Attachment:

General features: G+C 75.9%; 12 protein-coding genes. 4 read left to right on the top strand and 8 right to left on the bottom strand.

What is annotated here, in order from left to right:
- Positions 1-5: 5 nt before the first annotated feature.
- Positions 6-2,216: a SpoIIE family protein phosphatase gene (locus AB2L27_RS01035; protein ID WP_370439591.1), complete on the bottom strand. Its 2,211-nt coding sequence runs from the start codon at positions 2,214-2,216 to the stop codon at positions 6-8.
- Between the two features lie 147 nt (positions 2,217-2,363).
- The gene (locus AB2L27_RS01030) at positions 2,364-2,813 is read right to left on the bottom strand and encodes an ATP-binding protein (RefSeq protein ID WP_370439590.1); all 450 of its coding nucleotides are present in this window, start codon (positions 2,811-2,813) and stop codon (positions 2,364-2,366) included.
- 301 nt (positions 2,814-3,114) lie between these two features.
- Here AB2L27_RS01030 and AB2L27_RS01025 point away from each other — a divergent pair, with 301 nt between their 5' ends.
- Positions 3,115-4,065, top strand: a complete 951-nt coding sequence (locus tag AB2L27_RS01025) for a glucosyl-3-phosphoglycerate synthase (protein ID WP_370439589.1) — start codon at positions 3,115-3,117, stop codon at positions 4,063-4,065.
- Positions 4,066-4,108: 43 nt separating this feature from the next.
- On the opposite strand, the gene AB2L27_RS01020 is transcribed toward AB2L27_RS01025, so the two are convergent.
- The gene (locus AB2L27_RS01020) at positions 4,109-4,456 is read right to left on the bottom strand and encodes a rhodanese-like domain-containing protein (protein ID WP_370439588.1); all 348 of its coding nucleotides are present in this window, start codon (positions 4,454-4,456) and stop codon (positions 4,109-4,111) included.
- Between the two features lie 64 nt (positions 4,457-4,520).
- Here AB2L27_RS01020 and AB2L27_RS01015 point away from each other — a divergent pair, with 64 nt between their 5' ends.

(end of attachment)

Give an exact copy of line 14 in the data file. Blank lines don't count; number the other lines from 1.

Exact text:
- Here AB2L27_RS01020 and AB2L27_RS01015 point away from each other — a divergent pair, with 64 nt between their 5' ends.